Schwinn had begun selling a stationary bicycle in the 1960s in an attempt to flatten out a very seasonal sales curve. But not much happened on the exercise bike front until 1978. Al Fritz and Ray Burch had both been with Schwinn for decades and had largely taken on operations after Frankie V.'s heart attack. For one reason or another, Fritz managed to rub Ed, Jr. the wrong way. When Lindsay Hooper walked into Schwinn with an exerciser that got Fritz excited, Ed saw a way to rid himself of the old man. Schwinn created the Excelsior Exercise Company and made Fritz president. This effectively exiled the old timer to the Chicago suburbs. It destroyed Fritz's power base at the Chicago headquarters and sent a clear message to the rest of the suits. It helped Ed assume power the following year when Frankie retired.

Schwinn was selling more than a million bikes per year in the late 1970s, but these were children's bikes. The adult market was going to the competition. In 1980, Schwinn sold 900,000 bicycles (15% of the market). That was the year that the Schwinn workforce unionized. Management had lost touch with the factory floor. Before the end of the year, Schwinn's local 2153 was on strike. Management had stockpiled bikes after unionization and immediately stepped up foreign production when their workforce walked. The strike ended in four months with some modest gains for the workers, but a clear shift in strategy for the company as a whole. Production would not remain long in a place where it would be subject to union control. The new direction was clear when Schwinn called back only 65% of the strikers.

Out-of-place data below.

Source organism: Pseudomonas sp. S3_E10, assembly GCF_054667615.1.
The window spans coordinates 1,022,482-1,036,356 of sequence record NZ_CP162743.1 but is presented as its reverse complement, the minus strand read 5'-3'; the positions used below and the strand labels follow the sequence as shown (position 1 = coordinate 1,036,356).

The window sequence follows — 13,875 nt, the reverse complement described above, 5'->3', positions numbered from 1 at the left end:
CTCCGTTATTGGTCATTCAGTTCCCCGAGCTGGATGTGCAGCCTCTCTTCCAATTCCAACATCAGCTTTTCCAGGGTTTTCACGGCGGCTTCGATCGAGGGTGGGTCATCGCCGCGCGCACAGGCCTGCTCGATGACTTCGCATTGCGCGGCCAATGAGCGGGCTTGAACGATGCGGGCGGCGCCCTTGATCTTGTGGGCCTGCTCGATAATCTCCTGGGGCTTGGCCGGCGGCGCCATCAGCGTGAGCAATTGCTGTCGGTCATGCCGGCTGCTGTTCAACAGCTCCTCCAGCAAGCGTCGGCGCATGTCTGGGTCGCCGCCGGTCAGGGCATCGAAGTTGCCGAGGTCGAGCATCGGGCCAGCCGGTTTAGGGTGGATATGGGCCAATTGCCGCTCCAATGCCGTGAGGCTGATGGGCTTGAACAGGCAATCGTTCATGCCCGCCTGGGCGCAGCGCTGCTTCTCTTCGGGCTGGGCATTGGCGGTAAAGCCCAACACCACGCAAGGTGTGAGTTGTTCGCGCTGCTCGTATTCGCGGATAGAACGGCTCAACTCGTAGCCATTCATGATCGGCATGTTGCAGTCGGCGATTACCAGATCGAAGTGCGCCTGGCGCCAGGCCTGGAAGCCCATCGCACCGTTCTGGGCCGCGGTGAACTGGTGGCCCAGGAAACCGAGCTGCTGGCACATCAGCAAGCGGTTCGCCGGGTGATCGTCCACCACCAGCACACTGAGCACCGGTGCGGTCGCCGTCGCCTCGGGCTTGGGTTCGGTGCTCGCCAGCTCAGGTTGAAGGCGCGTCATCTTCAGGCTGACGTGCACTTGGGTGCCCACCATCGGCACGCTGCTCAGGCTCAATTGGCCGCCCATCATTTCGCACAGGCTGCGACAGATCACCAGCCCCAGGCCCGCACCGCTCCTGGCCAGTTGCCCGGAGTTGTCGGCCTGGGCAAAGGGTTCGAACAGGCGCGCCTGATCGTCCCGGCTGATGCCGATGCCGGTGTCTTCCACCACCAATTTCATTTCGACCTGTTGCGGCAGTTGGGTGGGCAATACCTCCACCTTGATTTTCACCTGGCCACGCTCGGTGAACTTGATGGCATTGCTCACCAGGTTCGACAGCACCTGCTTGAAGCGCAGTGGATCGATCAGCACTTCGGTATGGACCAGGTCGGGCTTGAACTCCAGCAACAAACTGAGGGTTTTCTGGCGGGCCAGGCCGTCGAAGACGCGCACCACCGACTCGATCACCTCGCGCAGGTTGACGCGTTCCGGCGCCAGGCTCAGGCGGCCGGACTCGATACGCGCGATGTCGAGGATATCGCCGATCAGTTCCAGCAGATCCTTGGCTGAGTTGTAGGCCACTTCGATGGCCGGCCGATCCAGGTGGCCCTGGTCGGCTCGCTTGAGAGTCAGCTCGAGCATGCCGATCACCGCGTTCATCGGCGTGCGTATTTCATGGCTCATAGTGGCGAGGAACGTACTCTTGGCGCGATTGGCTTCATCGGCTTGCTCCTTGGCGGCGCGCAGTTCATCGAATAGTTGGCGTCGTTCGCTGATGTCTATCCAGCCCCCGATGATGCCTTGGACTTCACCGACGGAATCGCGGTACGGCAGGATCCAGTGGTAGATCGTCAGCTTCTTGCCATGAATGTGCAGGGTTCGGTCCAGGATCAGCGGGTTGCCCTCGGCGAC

By the middle of 1981, Schwinn had a new plant open and operational in Greenville, Mississippi. Mississippi was a state that was less friendly to unions. This seemed the sole criteria for choosing the Greenville site. Skilled labor was scarce. It was a three hour drive from the Memphis airport. It was 75 miles from the nearest interstate. Parts from Asia took months to get in and out of the plant. Executives didn't want to relocate to Greenville.

In the late 1970s, Schwinn took note of a subculture that was to become mountain biking growing in Northern California. These kids were taking the old steel balloon tire bikes and trashing them on mountain trails. The kids called their rides "clunkers." Schwinn put out the abysmal Klunker 5 that didn't even have the strength to handle a curb. It was discontinued before the end of the decade. 1980 saw the introduction of the Schwinn King Sting, based on their popular BMX Sting. It featured a stronger chrome-moly steel frame, but cheap brakes, poor geometry, and too few gears to be useful on the topography of Mount Tamalpais in Marin County. In 1982, Schwinn modified the Varsity to accommodate larger tires and called it the Sidewinder. Again, the geometry was wrong and it was too heavy to appeal to serious riders. Meanwhile, the Specialized Stumpjumper ($750) was priced at three times the Sidewinder and catapulted creator Michael Sinyard to the top of the market.